Every change in the company requires pressure or management support. It is much easier for me to make changes as a department head at the moment than before, as I was only a consultant for change officers without direct power. These were often very little successful and frustrated after some time without management support.
Why management doesn’t support
But why did these commissioners not receive support? In good times of growth, companies tend to put decisions on the back burner, because we are doing well! There is simply no need!
As a result, no change develops in the companies and you can actually leave it directly. Have a good day and publish a few powerpoints from time to time. It is simply too difficult to change core processes without support in management. They are then an alibi project, so that one can say: yes we do, for example, scrum, but still need at the introduction. However, the manager secretly does not want it to be finished but is at least forced to do so by external pressure.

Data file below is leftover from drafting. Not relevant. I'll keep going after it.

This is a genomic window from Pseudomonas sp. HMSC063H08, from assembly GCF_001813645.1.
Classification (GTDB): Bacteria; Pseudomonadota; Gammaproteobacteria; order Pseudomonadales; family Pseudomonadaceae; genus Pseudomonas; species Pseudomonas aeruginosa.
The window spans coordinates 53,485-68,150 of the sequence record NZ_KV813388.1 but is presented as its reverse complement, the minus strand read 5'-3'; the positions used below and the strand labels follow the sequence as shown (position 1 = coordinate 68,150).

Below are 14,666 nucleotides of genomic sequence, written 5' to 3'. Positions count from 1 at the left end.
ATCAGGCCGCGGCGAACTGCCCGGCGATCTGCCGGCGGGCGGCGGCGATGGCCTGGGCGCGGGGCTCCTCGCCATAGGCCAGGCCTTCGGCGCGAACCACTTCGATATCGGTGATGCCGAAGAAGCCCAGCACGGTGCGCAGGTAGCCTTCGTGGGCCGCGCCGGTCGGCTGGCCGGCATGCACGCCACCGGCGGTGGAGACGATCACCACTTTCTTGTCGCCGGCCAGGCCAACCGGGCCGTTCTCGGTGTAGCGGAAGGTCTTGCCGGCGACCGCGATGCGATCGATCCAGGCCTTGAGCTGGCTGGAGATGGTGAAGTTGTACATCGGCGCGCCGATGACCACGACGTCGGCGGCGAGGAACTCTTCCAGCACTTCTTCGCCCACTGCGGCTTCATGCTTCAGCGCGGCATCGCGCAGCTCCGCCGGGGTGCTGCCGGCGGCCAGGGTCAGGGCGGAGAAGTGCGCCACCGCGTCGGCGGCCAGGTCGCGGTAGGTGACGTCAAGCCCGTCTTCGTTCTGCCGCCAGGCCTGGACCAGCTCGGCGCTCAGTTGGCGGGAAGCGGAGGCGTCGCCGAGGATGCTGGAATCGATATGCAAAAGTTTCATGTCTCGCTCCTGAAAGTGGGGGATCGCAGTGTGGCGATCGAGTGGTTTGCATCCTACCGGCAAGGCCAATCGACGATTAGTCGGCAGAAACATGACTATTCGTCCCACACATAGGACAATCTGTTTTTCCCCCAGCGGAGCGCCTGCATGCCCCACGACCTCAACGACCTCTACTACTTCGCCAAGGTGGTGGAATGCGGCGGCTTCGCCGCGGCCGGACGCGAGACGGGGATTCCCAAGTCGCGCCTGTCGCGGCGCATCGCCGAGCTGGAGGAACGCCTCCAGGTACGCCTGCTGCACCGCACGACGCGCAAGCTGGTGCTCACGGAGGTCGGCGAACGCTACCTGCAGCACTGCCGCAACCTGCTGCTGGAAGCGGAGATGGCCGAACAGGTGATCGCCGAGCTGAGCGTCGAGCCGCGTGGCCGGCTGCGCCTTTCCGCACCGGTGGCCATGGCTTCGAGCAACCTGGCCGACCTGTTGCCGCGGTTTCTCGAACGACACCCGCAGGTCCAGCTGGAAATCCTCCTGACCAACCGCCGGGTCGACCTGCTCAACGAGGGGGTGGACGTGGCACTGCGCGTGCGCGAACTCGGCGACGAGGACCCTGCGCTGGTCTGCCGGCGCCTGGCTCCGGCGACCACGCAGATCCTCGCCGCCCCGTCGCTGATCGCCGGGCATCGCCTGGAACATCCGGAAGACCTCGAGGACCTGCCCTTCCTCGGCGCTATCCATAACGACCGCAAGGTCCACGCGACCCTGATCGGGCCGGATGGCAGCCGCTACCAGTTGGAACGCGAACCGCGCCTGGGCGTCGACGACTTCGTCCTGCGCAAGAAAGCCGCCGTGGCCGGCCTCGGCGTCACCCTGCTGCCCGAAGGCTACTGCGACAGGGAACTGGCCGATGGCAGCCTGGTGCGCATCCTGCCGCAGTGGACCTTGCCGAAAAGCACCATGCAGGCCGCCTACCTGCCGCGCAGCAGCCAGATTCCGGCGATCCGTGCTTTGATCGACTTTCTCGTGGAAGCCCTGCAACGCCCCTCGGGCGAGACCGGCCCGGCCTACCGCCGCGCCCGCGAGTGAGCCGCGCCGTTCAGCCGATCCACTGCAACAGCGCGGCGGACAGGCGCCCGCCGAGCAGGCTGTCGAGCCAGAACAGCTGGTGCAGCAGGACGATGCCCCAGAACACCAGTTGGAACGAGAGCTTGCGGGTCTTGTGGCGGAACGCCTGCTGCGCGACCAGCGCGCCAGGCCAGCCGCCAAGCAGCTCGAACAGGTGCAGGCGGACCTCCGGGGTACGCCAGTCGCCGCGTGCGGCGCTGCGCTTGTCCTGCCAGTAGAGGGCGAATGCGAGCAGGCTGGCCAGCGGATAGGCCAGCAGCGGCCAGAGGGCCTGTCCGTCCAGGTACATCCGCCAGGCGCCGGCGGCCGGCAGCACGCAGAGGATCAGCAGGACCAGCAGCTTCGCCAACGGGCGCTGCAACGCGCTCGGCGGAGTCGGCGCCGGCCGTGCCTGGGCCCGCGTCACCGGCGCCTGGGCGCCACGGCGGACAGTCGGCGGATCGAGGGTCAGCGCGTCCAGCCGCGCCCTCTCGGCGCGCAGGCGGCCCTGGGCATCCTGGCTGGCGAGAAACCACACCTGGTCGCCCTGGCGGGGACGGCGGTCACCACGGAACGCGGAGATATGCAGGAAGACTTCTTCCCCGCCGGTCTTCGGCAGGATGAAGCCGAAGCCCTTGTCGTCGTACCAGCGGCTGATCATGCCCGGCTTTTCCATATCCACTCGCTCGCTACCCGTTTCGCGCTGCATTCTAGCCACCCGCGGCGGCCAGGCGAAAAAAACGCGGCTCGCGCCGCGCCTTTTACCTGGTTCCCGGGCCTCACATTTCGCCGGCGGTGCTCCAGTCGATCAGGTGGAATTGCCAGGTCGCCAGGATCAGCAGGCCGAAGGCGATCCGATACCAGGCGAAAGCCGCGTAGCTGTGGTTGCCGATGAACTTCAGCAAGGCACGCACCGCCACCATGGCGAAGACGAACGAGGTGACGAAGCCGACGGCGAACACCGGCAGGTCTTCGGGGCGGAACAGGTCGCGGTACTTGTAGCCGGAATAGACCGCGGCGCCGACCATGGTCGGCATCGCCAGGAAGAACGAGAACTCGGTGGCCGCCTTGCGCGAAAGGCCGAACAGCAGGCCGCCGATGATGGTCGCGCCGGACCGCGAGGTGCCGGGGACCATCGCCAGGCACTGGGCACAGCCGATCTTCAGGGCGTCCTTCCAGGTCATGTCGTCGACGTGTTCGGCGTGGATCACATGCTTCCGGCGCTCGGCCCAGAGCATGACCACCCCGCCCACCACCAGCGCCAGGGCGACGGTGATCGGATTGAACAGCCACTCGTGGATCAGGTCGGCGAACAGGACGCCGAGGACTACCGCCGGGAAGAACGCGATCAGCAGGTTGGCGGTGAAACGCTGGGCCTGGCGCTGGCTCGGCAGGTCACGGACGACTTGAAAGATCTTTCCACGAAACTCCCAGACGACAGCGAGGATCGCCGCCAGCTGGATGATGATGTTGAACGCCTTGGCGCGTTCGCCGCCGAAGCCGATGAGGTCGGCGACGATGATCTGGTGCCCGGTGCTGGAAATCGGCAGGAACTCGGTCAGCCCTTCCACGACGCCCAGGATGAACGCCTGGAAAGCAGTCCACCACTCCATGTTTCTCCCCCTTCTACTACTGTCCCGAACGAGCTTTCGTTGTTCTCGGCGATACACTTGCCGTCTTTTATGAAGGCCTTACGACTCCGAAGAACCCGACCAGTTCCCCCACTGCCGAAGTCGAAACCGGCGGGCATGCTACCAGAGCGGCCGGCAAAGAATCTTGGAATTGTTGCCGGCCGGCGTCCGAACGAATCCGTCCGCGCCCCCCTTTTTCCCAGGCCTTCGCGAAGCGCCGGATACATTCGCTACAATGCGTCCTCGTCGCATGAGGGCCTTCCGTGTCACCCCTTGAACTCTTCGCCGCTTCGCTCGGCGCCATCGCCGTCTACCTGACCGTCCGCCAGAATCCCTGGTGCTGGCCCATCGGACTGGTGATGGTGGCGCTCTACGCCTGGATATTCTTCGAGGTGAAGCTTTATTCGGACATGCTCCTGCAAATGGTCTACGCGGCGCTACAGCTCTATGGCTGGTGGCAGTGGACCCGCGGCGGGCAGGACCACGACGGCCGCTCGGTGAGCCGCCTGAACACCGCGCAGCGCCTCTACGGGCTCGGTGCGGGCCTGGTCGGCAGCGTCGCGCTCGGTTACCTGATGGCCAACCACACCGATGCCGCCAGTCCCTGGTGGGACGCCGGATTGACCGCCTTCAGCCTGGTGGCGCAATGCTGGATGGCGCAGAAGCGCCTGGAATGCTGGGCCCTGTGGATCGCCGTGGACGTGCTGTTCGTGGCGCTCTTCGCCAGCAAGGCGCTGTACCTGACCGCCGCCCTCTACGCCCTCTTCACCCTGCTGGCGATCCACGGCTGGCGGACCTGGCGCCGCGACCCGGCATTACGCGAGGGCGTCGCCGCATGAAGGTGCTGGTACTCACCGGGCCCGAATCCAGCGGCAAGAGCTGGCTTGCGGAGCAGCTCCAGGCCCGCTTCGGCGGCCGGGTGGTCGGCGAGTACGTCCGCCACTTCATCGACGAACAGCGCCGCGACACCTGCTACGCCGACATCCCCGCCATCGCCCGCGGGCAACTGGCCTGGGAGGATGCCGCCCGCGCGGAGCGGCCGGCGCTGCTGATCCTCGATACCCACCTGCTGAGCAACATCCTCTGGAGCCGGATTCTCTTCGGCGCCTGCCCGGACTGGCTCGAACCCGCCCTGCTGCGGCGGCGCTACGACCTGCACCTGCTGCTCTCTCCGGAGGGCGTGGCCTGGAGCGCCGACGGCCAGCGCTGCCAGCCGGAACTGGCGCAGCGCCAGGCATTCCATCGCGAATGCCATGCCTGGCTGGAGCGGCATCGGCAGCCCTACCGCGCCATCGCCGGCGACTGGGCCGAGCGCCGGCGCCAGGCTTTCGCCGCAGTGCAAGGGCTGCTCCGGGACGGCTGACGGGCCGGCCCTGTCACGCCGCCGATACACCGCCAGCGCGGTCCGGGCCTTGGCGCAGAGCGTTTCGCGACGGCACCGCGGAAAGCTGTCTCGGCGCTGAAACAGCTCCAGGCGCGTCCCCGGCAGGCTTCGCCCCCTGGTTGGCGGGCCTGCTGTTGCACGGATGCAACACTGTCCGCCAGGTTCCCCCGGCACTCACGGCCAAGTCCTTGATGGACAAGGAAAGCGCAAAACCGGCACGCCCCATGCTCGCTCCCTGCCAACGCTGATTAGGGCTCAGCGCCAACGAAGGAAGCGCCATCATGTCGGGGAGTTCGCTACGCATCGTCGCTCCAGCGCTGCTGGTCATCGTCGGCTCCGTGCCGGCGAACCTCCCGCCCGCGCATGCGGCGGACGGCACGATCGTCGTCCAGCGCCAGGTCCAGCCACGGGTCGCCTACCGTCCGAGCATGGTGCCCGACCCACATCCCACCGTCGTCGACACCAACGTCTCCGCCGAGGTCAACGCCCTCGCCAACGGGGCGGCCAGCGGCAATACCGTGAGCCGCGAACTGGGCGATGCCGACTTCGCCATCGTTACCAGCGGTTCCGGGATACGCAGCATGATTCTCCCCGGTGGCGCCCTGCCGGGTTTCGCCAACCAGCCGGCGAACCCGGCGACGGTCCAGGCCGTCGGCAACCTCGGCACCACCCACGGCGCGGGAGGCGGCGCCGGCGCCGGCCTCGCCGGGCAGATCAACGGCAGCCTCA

If you want to try, talk openly with the manager and use the following arguments, which have at least helped me in 2 out of 50 cases:
- Make it clear that every decision leads to conflict and always involves risks
- There is nothing worse than not to decide. This is a renunciation of an active shaping of the future.
- Changes can only be implemented with power.
Coaches as managers are not always optimal in the crisis
A second aspect is also managers, who over the years see themselves only as coaches. They take care of the development of their employees unilaterally. But it is also a goal to generate profit. Sometimes hard decisions have to be made for this.
Crises make it clear what is really important. We have often dealt with the wrong or minor issues. Have postponed deep changes because they are too unpleasant. We often only become aware of this when yields fall. We have done a lot of coaching before and consensus is suddenly decided in the really deep change process only with power.